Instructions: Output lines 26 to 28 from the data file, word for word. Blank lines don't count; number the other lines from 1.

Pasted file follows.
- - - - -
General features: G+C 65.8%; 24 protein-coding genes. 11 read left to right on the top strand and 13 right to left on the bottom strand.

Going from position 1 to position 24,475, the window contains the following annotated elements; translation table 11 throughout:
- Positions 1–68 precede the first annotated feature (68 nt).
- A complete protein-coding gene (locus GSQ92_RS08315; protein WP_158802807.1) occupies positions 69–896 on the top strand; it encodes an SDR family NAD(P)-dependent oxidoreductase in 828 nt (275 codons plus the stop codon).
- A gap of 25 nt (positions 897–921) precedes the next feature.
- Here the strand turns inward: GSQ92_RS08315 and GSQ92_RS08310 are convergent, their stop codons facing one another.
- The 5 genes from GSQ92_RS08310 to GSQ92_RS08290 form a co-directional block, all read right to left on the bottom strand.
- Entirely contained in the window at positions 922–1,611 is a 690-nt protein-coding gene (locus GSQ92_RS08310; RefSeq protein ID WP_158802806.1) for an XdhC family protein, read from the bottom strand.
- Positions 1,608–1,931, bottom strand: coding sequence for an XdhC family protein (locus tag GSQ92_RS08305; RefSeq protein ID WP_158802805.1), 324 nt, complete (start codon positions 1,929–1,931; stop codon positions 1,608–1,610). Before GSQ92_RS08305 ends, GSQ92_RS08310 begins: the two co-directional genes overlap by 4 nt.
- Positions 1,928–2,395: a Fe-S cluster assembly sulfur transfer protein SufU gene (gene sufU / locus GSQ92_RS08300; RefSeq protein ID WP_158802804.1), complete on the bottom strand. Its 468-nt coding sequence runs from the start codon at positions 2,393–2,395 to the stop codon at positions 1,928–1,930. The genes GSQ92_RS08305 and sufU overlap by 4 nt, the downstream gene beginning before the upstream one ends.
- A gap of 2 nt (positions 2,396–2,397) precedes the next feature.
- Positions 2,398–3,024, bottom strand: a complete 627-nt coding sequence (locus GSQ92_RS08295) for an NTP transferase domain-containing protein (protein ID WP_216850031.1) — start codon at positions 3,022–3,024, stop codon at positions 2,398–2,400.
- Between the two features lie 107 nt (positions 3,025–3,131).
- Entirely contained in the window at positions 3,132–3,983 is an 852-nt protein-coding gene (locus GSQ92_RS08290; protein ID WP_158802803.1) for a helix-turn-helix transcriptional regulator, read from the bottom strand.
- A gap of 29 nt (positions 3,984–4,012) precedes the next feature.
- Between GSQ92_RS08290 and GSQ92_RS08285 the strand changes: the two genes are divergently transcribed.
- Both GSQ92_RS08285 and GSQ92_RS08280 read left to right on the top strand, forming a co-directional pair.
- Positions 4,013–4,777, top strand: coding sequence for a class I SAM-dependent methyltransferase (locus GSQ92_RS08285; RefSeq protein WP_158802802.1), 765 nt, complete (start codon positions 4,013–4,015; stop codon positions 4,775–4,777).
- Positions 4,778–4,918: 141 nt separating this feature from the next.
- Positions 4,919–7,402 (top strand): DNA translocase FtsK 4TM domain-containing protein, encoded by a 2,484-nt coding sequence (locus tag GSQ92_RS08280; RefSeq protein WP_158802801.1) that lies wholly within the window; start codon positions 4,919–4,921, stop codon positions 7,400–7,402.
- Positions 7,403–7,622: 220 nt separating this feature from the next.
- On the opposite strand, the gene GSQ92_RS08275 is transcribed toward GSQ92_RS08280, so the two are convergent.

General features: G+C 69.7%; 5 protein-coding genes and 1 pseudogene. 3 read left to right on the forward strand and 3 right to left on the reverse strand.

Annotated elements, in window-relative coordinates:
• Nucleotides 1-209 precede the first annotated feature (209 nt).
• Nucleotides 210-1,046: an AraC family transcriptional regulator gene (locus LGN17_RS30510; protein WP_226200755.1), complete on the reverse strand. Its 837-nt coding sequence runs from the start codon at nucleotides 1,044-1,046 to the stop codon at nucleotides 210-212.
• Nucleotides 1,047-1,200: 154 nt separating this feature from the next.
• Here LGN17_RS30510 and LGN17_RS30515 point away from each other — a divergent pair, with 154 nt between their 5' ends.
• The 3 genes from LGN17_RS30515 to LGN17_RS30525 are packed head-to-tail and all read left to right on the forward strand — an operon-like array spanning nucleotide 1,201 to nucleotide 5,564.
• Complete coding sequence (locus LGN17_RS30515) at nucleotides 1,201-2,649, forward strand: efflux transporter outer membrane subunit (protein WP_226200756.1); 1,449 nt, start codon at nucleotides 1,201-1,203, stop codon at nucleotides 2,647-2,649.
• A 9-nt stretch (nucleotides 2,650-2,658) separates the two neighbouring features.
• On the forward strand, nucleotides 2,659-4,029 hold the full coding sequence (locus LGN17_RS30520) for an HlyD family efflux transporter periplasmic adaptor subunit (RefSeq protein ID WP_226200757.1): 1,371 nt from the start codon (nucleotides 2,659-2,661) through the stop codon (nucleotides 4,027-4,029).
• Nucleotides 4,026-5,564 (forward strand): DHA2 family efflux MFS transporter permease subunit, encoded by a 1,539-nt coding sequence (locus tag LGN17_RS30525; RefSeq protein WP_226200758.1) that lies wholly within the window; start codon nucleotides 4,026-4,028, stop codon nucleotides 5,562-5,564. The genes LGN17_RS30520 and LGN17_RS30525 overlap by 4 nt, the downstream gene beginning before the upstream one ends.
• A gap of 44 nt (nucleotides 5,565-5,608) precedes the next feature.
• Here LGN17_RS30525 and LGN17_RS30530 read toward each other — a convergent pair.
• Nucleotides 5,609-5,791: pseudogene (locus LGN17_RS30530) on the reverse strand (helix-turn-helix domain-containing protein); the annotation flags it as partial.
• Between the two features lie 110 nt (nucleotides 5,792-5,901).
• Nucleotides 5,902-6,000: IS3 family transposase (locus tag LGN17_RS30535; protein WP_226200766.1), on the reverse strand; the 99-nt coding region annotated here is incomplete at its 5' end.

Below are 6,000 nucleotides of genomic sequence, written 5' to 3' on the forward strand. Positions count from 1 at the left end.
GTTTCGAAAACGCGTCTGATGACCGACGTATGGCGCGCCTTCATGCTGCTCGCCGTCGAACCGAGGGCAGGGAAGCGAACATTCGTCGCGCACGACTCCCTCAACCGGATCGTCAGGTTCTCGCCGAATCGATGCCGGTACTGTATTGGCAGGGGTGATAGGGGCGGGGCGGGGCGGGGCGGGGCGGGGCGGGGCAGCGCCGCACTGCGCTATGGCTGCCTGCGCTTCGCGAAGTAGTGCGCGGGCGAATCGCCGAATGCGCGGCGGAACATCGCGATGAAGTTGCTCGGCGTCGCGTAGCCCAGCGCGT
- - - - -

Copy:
• Nucleotides 210-1,046: an AraC family transcriptional regulator gene (locus LGN17_RS30510; protein WP_226200755.1), complete on the reverse strand. Its 837-nt coding sequence runs from the start codon at nucleotides 1,044-1,046 to the stop codon at nucleotides 210-212.
• Nucleotides 1,047-1,200: 154 nt separating this feature from the next.
• Here LGN17_RS30510 and LGN17_RS30515 point away from each other — a divergent pair, with 154 nt between their 5' ends.